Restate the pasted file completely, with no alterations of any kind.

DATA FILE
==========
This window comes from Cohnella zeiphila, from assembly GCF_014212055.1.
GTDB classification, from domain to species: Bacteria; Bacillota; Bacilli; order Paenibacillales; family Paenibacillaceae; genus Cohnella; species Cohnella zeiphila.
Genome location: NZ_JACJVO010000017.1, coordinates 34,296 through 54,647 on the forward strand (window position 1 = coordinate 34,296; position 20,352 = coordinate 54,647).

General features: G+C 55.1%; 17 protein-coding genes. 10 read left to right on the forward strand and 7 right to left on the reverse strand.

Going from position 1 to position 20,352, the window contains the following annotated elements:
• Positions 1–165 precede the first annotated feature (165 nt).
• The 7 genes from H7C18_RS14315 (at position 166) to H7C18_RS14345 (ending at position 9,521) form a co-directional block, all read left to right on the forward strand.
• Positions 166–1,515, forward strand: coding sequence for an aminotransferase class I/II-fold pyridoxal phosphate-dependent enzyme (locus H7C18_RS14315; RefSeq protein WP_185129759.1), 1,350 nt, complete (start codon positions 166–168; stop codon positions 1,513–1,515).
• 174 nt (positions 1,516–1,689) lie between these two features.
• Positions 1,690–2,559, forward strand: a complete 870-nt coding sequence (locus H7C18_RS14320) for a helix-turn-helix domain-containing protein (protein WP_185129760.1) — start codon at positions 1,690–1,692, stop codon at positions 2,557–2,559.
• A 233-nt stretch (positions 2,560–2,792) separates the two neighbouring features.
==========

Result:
This window comes from Cohnella zeiphila, from assembly GCF_014212055.1.
GTDB classification, from domain to species: Bacteria; Bacillota; Bacilli; order Paenibacillales; family Paenibacillaceae; genus Cohnella; species Cohnella zeiphila.
Genome location: NZ_JACJVO010000017.1, coordinates 34,296 through 54,647 on the forward strand (window position 1 = coordinate 34,296; position 20,352 = coordinate 54,647).

General features: G+C 55.1%; 17 protein-coding genes. 10 read left to right on the forward strand and 7 right to left on the reverse strand.

Going from position 1 to position 20,352, the window contains the following annotated elements:
• Positions 1–165 precede the first annotated feature (165 nt).
• The 7 genes from H7C18_RS14315 (at position 166) to H7C18_RS14345 (ending at position 9,521) form a co-directional block, all read left to right on the forward strand.
• Positions 166–1,515, forward strand: coding sequence for an aminotransferase class I/II-fold pyridoxal phosphate-dependent enzyme (locus H7C18_RS14315; RefSeq protein WP_185129759.1), 1,350 nt, complete (start codon positions 166–168; stop codon positions 1,513–1,515).
• 174 nt (positions 1,516–1,689) lie between these two features.
• Positions 1,690–2,559, forward strand: a complete 870-nt coding sequence (locus H7C18_RS14320) for a helix-turn-helix domain-containing protein (protein WP_185129760.1) — start codon at positions 1,690–1,692, stop codon at positions 2,557–2,559.
• A 233-nt stretch (positions 2,560–2,792) separates the two neighbouring features.